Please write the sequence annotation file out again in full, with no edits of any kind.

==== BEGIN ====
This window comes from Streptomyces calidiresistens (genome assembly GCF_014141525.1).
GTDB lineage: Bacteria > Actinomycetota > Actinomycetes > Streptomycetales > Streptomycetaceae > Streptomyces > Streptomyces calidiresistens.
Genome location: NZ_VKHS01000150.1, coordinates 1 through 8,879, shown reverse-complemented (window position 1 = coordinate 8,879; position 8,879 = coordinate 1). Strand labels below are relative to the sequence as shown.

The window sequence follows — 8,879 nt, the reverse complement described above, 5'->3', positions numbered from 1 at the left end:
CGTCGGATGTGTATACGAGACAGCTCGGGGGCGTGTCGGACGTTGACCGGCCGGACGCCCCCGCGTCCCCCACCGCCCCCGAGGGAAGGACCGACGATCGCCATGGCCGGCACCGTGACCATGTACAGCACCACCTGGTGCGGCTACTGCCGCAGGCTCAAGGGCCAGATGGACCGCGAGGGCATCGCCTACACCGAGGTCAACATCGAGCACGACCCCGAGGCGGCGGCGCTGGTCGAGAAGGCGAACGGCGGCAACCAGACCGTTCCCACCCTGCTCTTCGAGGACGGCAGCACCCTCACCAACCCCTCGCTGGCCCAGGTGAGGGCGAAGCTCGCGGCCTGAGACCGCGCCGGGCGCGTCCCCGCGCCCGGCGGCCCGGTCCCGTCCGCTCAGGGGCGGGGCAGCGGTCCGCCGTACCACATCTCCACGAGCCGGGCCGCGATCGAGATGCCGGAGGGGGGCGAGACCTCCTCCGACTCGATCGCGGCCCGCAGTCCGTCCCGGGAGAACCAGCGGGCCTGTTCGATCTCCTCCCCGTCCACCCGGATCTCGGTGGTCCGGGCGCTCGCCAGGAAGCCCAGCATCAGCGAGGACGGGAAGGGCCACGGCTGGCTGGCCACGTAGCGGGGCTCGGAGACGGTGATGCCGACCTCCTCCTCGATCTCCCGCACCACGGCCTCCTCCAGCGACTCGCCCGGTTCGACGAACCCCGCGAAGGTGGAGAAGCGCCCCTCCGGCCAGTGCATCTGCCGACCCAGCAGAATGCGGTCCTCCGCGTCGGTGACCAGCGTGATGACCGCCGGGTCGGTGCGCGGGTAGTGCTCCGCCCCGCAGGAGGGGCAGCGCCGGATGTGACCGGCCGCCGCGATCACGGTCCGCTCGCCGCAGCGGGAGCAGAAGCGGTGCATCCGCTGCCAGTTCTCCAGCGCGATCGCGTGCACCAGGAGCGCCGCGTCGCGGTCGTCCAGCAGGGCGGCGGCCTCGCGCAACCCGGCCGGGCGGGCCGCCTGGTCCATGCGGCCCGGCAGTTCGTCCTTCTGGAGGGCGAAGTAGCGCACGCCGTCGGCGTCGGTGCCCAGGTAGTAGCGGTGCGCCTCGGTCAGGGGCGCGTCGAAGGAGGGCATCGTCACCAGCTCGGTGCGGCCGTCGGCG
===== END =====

This window comes from Streptomyces calidiresistens (genome assembly GCF_014141525.1).
GTDB lineage: Bacteria > Actinomycetota > Actinomycetes > Streptomycetales > Streptomycetaceae > Streptomyces > Streptomyces calidiresistens.
Genome location: NZ_VKHS01000150.1, coordinates 1 through 8,879, shown reverse-complemented (window position 1 = coordinate 8,879; position 8,879 = coordinate 1). Strand labels below are relative to the sequence as shown.

The window sequence follows — 8,879 nt, the reverse complement described above, 5'->3', positions numbered from 1 at the left end:
CGTCGGATGTGTATACGAGACAGCTCGGGGGCGTGTCGGACGTTGACCGGCCGGACGCCCCCGCGTCCCCCACCGCCCCCGAGGGAAGGACCGACGATCGCCATGGCCGGCACCGTGACCATGTACAGCACCACCTGGTGCGGCTACTGCCGCAGGCTCAAGGGCCAGATGGACCGCGAGGGCATCGCCTACACCGAGGTCAACATCGAGCACGACCCCGAGGCGGCGGCGCTGGTCGAGAAGGCGAACGGCGGCAACCAGACCGTTCCCACCCTGCTCTTCGAGGACGGCAGCACCCTCACCAACCCCTCGCTGGCCCAGGTGAGGGCGAAGCTCGCGGCCTGAGACCGCGCCGGGCGCGTCCCCGCGCCCGGCGGCCCGGTCCCGTCCGCTCAGGGGCGGGGCAGCGGTCCGCCGTACCACATCTCCACGAGCCGGGCCGCGATCGAGATGCCGGAGGGGGGCGAGACCTCCTCCGACTCGATCGCGGCCCGCAGTCCGTCCCGGGAGAACCAGCGGGCCTGTTCGATCTCCTCCCCGTCCACCCGGATCTCGGTGGTCCGGGCGCTCGCCAGGAAGCCCAGCATCAGCGAGGACGGGAAGGGCCACGGCTGGCTGGCCACGTAGCGGGGCTCGGAGACGGTGATGCCGACCTCCTCCTCGATCTCCCGCACCACGGCCTCCTCCAGCGACTCGCCCGGTTCGACGAACCCCGCGAAGGTGGAGAAGCGCCCCTCCGGCCAGTGCATCTGCCGACCCAGCAGAATGCGGTCCTCCGCGTCGGTGACCAGCGTGATGACCGCCGGGTCGGTGCGCGGGTAGTGCTCCGCCCCGCAGGAGGGGCAGCGCCGGATGTGACCGGCCGCCGCGATCACGGTCCGCTCGCCGCAGCGGGAGCAGAAGCGGTGCATCCGCTGCCAGTTCTCCAGCGCGATCGCGTGCACCAGGAGCGCCGCGTCGCGGTCGTCCAGCAGGGCGGCGGCCTCGCGCAACCCGGCCGGGCGGGCCGCCTGGTCCATGCGGCCCGGCAGTTCGTCCTTCTGGAGGGCGAAGTAGCGCACGCCGTCGGCGTCGGTGCCCAGGTAGTAGCGGTGCGCCTCGGTCAGGGGCGCGTCGAAGGAGGGCATCGTCACCAGCTCGGTGCGGCCGTCGGCG